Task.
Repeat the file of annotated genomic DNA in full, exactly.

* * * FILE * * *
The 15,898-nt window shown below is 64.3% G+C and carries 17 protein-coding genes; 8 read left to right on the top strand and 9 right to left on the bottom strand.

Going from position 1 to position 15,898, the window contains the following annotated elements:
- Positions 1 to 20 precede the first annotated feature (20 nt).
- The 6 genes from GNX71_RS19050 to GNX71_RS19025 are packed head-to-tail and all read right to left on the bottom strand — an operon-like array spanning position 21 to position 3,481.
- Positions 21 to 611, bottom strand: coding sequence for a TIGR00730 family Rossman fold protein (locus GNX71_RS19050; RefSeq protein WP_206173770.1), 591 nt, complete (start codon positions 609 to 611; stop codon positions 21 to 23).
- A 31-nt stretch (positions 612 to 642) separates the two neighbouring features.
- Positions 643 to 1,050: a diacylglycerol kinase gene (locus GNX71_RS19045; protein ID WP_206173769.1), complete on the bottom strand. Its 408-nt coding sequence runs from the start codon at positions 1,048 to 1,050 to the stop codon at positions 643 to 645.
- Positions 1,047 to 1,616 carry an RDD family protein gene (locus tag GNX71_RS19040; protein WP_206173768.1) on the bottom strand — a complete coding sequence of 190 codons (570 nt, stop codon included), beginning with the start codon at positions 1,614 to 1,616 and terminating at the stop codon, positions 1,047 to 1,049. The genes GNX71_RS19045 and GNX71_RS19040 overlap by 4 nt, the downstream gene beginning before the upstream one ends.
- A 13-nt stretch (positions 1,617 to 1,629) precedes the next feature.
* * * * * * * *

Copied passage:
The 15,898-nt window shown below is 64.3% G+C and carries 17 protein-coding genes; 8 read left to right on the top strand and 9 right to left on the bottom strand.

Going from position 1 to position 15,898, the window contains the following annotated elements:
- Positions 1 to 20 precede the first annotated feature (20 nt).
- The 6 genes from GNX71_RS19050 to GNX71_RS19025 are packed head-to-tail and all read right to left on the bottom strand — an operon-like array spanning position 21 to position 3,481.
- Positions 21 to 611, bottom strand: coding sequence for a TIGR00730 family Rossman fold protein (locus GNX71_RS19050; RefSeq protein WP_206173770.1), 591 nt, complete (start codon positions 609 to 611; stop codon positions 21 to 23).
- A 31-nt stretch (positions 612 to 642) separates the two neighbouring features.
- Positions 643 to 1,050: a diacylglycerol kinase gene (locus GNX71_RS19045; protein ID WP_206173769.1), complete on the bottom strand. Its 408-nt coding sequence runs from the start codon at positions 1,048 to 1,050 to the stop codon at positions 643 to 645.
- Positions 1,047 to 1,616 carry an RDD family protein gene (locus tag GNX71_RS19040; protein WP_206173768.1) on the bottom strand — a complete coding sequence of 190 codons (570 nt, stop codon included), beginning with the start codon at positions 1,614 to 1,616 and terminating at the stop codon, positions 1,047 to 1,049. The genes GNX71_RS19045 and GNX71_RS19040 overlap by 4 nt, the downstream gene beginning before the upstream one ends.
- A 13-nt stretch (positions 1,617 to 1,629) precedes the next feature.